“Make prosecutors prove ‘quid pro quo’ in bribery cases”

Ted Olson and David Debold:

Columnist George F. Will recently wrote that “(u)ntil the Supreme Court clarifies what constitutes quid pro quo political corruption, Americans engage in politics at their peril because prosecutors have dangerous discretion to criminalize politics.” The danger is even greater than Will describes, and nothing illustrates it better than the plight of one of our clients.

Paul S. Minor, a highly successful trial lawyer in Mississippi, is serving an eight-year sentence for doing what the First Amendment scrupulously protects: supporting candidates for public office through contributions to their election campaigns. Minor’s case is a cautionary tale of how prosecutors can transform participation in the political process into a 20-year felony when courts do not require proof of an agreement to “exchange” campaign contributions for favorable official acts as a predicate for a corruption prosecution.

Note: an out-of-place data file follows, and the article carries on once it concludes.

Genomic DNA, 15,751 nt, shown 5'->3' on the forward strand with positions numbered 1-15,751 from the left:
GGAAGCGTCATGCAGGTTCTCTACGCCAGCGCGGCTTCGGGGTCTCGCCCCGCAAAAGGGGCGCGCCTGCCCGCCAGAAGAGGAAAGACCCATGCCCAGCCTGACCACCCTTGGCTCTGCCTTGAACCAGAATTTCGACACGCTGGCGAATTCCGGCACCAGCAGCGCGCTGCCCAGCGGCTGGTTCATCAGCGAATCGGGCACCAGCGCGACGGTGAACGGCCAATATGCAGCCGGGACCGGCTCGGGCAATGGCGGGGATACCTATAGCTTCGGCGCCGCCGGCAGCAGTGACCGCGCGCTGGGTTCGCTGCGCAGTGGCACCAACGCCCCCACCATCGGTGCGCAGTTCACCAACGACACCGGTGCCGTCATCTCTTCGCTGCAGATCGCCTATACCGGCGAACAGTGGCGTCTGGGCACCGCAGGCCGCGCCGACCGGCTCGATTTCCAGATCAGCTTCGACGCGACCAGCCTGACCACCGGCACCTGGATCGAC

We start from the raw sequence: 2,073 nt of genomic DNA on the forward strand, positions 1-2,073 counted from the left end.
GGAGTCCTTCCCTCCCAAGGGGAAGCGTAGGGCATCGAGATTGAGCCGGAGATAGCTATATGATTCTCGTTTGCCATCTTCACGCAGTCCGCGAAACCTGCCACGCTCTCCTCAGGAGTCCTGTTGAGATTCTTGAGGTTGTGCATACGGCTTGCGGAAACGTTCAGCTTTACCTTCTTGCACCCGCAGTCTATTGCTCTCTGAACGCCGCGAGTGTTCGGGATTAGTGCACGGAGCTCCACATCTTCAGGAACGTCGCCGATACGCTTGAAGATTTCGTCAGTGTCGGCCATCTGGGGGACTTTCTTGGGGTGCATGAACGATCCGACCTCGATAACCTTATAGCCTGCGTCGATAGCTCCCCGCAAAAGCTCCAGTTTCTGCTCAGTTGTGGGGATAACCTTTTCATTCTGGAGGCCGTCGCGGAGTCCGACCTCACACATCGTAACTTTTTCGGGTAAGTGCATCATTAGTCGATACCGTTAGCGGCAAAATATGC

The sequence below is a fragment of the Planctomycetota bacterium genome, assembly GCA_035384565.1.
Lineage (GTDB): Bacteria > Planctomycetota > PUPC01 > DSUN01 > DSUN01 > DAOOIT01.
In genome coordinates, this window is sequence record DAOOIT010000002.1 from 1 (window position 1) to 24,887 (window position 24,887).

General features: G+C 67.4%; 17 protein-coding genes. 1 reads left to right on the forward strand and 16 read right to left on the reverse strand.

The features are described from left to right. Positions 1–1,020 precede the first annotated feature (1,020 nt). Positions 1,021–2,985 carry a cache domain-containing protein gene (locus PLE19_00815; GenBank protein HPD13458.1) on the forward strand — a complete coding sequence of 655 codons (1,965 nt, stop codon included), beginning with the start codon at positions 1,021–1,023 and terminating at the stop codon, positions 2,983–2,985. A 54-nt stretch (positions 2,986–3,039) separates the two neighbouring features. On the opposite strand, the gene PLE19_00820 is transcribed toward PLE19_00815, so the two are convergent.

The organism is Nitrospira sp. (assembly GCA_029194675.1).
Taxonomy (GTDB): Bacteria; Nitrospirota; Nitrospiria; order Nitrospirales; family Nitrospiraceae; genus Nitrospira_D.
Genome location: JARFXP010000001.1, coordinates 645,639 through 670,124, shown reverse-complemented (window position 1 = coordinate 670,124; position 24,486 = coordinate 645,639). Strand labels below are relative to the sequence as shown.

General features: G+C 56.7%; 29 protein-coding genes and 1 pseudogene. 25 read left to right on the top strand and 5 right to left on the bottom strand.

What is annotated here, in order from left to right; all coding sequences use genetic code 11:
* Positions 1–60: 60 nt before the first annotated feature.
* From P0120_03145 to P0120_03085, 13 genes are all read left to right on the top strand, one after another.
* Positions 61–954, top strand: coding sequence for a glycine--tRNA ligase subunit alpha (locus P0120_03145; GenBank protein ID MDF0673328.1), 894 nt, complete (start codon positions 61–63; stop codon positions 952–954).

This is in line with my Slate piece today on the criminalization of politics.


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